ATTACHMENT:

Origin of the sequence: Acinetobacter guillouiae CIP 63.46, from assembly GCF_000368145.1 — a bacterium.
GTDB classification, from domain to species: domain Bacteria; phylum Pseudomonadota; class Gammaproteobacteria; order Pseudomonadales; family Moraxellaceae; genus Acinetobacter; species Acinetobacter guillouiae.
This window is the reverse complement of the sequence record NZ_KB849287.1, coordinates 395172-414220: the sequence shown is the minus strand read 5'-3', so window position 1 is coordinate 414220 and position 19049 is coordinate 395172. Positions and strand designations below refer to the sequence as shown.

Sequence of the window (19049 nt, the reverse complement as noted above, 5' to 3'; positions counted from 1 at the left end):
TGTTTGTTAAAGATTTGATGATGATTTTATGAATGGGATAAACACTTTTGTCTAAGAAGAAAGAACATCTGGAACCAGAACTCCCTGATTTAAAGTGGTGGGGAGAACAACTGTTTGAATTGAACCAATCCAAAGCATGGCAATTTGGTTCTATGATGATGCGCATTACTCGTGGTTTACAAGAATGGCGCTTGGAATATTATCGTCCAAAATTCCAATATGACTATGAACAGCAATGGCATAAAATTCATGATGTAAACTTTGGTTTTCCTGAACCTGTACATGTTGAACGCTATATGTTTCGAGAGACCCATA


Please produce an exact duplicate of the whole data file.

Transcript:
Origin of the sequence: Acinetobacter guillouiae CIP 63.46, from assembly GCF_000368145.1 — a bacterium.
GTDB classification, from domain to species: domain Bacteria; phylum Pseudomonadota; class Gammaproteobacteria; order Pseudomonadales; family Moraxellaceae; genus Acinetobacter; species Acinetobacter guillouiae.
This window is the reverse complement of the sequence record NZ_KB849287.1, coordinates 395172-414220: the sequence shown is the minus strand read 5'-3', so window position 1 is coordinate 414220 and position 19049 is coordinate 395172. Positions and strand designations below refer to the sequence as shown.

Sequence of the window (19049 nt, the reverse complement as noted above, 5' to 3'; positions counted from 1 at the left end):
TGTTTGTTAAAGATTTGATGATGATTTTATGAATGGGATAAACACTTTTGTCTAAGAAGAAAGAACATCTGGAACCAGAACTCCCTGATTTAAAGTGGTGGGGAGAACAACTGTTTGAATTGAACCAATCCAAAGCATGGCAATTTGGTTCTATGATGATGCGCATTACTCGTGGTTTACAAGAATGGCGCTTGGAATATTATCGTCCAAAATTCCAATATGACTATGAACAGCAATGGCATAAAATTCATGATGTAAACTTTGGTTTTCCTGAACCTGTACATGTTGAACGCTATATGTTTCGAGAGACCCATA